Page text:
3. Practicing calming exercises
I focused on stress-reducing exercises, such as hot yoga, as many times as I could fit into my busy schedule, but no less than three times a week. I also brought mindfulness meditation into my daily routine as a way to calm my mind and bring presence into my life. I recommend starting with just a few minutes of meditation every day, and then slowly increasing the amount over time. Twenty to thirty minutes daily (all at once or divided in half for morning and evening) is a good goal for most people.
4. Avoiding toxins
Finally, it’s important to be mindful of using nontoxic products in your house and on your body. The chemicals in many common household products are endocrine disruptors and have been linked to hormonal problems.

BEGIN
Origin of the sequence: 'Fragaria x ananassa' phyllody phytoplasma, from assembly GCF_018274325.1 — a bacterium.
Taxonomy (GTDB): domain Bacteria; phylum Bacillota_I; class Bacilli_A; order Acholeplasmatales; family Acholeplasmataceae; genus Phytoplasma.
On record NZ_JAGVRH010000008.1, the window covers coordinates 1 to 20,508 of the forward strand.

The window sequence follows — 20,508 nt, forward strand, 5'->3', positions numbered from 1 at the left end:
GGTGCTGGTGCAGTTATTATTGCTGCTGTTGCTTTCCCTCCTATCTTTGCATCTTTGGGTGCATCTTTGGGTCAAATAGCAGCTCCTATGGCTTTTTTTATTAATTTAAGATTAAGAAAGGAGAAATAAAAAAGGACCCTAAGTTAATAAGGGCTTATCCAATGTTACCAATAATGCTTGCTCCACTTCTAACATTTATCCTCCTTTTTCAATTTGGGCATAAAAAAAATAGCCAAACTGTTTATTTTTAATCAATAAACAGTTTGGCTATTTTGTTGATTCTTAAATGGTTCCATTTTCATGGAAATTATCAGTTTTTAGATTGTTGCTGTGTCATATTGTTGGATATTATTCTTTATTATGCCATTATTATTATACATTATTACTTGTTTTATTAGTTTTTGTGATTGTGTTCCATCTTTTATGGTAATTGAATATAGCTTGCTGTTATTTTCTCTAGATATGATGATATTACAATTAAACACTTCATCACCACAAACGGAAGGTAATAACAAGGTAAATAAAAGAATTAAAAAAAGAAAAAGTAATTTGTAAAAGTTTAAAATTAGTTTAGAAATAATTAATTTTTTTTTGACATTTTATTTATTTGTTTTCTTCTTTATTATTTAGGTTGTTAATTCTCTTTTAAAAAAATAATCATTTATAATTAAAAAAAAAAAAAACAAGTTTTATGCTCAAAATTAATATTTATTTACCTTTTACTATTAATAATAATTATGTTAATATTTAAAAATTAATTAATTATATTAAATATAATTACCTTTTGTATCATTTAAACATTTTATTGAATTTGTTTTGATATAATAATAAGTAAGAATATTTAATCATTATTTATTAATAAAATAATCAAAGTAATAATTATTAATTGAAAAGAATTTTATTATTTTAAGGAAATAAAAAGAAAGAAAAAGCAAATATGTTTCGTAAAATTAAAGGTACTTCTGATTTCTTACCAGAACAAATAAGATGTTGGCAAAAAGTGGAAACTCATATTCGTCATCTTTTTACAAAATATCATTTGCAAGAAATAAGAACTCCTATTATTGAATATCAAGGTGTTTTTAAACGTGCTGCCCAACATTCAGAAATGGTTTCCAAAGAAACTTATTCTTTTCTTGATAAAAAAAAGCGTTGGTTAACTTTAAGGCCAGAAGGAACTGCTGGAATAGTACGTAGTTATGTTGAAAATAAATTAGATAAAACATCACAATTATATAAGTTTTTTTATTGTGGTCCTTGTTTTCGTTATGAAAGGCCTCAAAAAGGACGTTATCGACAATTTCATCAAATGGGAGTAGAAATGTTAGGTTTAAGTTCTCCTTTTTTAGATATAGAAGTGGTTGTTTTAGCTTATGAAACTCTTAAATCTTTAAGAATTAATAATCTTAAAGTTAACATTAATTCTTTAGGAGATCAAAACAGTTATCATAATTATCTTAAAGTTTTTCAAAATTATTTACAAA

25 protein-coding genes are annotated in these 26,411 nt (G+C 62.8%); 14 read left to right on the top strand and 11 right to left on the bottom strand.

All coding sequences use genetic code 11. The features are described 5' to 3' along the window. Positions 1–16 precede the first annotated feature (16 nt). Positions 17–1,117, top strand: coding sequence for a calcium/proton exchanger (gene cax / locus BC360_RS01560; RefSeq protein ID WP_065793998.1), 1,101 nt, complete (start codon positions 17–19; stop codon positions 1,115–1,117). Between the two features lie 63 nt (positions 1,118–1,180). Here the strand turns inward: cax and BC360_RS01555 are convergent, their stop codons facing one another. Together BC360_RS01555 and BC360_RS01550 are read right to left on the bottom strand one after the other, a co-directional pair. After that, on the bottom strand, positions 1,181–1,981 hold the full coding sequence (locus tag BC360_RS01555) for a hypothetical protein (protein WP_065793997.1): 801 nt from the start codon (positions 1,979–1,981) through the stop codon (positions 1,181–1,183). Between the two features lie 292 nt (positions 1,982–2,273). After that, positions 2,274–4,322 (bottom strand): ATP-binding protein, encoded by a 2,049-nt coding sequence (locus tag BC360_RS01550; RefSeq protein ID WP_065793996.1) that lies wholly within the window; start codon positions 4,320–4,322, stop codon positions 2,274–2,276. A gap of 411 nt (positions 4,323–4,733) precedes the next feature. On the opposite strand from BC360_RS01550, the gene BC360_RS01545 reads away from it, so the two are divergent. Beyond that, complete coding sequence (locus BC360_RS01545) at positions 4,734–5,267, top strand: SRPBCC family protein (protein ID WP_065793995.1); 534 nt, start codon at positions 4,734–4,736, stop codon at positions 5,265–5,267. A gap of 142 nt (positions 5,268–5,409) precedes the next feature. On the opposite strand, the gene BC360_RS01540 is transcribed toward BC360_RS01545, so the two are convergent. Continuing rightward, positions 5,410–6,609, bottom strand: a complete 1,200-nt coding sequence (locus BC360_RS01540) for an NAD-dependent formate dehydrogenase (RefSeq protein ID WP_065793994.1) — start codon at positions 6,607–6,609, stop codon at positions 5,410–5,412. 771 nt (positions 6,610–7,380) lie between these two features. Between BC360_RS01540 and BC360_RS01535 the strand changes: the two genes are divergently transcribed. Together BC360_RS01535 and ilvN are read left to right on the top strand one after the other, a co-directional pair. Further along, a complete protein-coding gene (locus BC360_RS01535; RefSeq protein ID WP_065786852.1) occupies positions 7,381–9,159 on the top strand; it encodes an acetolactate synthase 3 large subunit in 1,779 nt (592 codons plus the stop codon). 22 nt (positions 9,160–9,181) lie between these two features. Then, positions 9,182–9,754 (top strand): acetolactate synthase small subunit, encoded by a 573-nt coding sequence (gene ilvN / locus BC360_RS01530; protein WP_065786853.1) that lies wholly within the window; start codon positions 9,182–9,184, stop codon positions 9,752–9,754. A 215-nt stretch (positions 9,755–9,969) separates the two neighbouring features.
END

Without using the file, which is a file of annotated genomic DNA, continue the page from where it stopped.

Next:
The End Result
After the 90 days, I had considerably more energy, slept better, and was less anxious overall. I continue to be mindful of my stress levels, sleep needs, and nutrient needs, so I never have to suffer from adrenal fatigue again. This 90 day plan is just the first step towards hormonal healing, but it’s a great way to rehab your habits and get yourself back on track towards optimal health.
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BY DR. WILL COLE
Dr. Will Cole, DNM, IFMCP, DC is a leading functional medicine expert who consults people around the globe, starting one of the first functional medicine telehealth centers in the world. Named one of the top 50 functional and integrative doctors in the nation, Dr. Will Cole provides a functional medicine approach for thyroid issues, autoimmune conditions, hormonal imbalances, digestive disorders, and brain problems. He is the host of the popular The Art Of Being Well podcast and the New York Times bestselling author of Intuitive Fasting, Ketotarian, The Inflammation Spectrum and the brand new book Gut Feelings: Healing the Shame-Fueled Relationship Between What You Eat and How You Feel.